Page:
Thanksgiving Zydeco with Geno Delafose & French Rockin Boogie

Rock ‘N’ Bowl, 8:30

Celebrate why you’re thankful for Louisiana roots with nouveau zydeco from da bayou

 

Reggae Night with DJ T-ROY

Blue Nile, 11p.m.

Roots reggae with local dreaded DJ

 

The Soul Rebels

Le Bon Temps Roule, 11p.m.

Brass heros take on their regular gig this Thanksgiving

 

DJ MUSA

Siberia, 10p.m.

Celebrate Black Thursday on St. Claude with local spinner

 

Vendredi

November 28th

The New Orleans Suspects feat. Paul Barrere of Little Feat

Tipitina’s, 10p.m.

Also with special guests Ed Volker (The Radiators) and John “Papa” Gros

 

Tank and the Bangas “Stone Soul Picnic”

Chickie Wah Wah, 10p.m.

Rhythmic soul and spoken word from locally formed group led by singer Tarriona Ball

 

Grayson Capps

Carrollton Station, 10p.m.

Raw bayou blues done right + Lauren Murphy; $2 Rolling Rock

 

Luke Winslow King w/SamDoores (The Deslondes/Hurray for the Riff Raff)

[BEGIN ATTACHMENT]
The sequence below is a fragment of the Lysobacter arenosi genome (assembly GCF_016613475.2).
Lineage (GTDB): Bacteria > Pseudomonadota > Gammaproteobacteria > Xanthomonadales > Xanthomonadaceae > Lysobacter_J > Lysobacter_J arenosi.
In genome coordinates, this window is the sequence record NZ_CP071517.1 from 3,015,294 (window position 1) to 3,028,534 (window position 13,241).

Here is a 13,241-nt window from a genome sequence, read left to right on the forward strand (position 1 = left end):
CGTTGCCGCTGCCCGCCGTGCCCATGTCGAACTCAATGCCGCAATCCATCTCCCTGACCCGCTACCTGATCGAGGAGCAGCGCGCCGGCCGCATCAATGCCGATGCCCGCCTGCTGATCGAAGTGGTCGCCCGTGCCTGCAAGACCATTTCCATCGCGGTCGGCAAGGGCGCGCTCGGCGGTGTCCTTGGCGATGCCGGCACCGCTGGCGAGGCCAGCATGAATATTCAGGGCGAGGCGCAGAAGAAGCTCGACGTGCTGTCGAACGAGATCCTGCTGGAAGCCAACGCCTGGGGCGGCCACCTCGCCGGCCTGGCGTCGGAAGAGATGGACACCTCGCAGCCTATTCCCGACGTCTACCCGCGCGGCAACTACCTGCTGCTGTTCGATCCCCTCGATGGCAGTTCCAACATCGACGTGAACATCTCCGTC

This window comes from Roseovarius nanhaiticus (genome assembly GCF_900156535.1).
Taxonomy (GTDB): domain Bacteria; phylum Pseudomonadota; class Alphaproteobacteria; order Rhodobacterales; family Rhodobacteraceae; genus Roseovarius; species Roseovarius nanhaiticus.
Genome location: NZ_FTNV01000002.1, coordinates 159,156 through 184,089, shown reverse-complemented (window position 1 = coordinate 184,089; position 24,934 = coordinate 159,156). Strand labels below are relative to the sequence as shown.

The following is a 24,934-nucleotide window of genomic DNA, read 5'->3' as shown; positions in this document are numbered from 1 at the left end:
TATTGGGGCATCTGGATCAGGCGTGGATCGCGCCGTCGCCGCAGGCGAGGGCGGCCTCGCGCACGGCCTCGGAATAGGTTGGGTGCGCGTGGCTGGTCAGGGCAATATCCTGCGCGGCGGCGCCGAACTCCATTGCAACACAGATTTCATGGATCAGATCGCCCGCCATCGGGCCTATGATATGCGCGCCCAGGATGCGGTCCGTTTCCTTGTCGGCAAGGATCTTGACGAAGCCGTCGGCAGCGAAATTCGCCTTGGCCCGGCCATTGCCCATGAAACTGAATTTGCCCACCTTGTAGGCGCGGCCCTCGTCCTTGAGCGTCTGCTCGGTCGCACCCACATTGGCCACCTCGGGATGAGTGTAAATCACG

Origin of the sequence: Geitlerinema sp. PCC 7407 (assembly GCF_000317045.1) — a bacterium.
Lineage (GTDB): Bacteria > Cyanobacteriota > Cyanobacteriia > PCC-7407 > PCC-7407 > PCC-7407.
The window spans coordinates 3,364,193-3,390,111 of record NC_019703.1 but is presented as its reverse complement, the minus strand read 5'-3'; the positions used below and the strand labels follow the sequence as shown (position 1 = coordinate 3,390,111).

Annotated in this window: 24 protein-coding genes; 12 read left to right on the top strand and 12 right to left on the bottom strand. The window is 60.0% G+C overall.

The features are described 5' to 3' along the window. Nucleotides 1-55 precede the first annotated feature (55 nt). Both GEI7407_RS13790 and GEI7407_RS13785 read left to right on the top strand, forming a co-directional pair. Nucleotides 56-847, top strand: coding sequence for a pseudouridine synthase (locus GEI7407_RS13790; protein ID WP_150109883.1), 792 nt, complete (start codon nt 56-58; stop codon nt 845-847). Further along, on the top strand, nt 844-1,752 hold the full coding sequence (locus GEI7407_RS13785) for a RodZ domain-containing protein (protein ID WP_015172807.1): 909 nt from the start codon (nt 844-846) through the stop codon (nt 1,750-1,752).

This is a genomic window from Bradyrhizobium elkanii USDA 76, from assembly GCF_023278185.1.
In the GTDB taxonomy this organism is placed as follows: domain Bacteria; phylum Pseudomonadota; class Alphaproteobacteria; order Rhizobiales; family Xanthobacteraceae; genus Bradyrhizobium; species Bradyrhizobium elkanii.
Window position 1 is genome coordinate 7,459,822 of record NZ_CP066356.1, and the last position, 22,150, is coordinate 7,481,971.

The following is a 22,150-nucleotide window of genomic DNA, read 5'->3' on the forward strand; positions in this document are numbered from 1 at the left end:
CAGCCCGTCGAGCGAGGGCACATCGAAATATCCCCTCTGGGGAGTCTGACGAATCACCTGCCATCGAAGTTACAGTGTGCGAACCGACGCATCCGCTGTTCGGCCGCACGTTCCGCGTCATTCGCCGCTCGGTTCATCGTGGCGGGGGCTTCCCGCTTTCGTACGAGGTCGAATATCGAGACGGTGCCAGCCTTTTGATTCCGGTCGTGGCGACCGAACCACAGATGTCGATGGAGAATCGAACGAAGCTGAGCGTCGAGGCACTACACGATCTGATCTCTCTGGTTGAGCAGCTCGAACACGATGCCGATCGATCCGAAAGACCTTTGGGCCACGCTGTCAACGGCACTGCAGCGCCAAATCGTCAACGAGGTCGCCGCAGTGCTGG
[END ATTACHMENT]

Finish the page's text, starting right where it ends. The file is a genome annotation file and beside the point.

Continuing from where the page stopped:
d.b.a., 10p.m.

Fresh Americana from Nola rooted musicians $10

 

Kermit Ruffins & The BBQ Swingers

Blue Nile, 7p.m.

Friday nights with Kermit on Frenchmen ($10)

 

Brass-A-Holics vs. Mainline

Blue Nile, 11p.m.

Dueling brass

 

DJ Black Pearl

Blue Nile Balcony Room, 1a.m.

Two nights of EDM from the princess of Indian dj’s

 

Teairra Mari: All Black Affair

House of Blues, 11p.m.

Presented by Tscolee & Loft 360 Society she's sung w/ Gucci Mane & Soulja Boy

 

Lalah Hathaway, Najee, Anthony David

Saenger Theatre, 7:30p.m.

Grammy-winning singer brings soul to the Saenger

 

Bayou Classic Golf Tournament

Joe Bartholomew Golf Course (Pontchartrain Park), 10a.m.

Test your driving and putting skills in this bonafide local tournament

 

Career & College Fair

Hyatt Regency Hotel, 10a.m.-3p.m.

Part of Bayou Classic’s events helping companies and graduates connect

 

Battle of the Bands And Greek Show

Superdome, 6p.m.

A decades long rivalry features a battle of school marching bands in preparation for tomorrow’s big game

 

Marc Broussard

Southport Music Hall, 8p.m.

Son of Boogie King’s Ted Broussard this cajun’s voice is full of well-placed soul

 

Black Friday Fiasco

Banks St. Bar, 10p.m.-3a.m.

A tribute to the Ramones with sideshows by lydia Treats, Pope Matt Thomas and burlesque from Xena Zeit-Geist

 

 

Samedi

November 29th

Water Isaacson - The Innovators: How a Group of Hackers Geniuses, and Geeks Created a Digital Revolution 

Newman, 1-3p.m.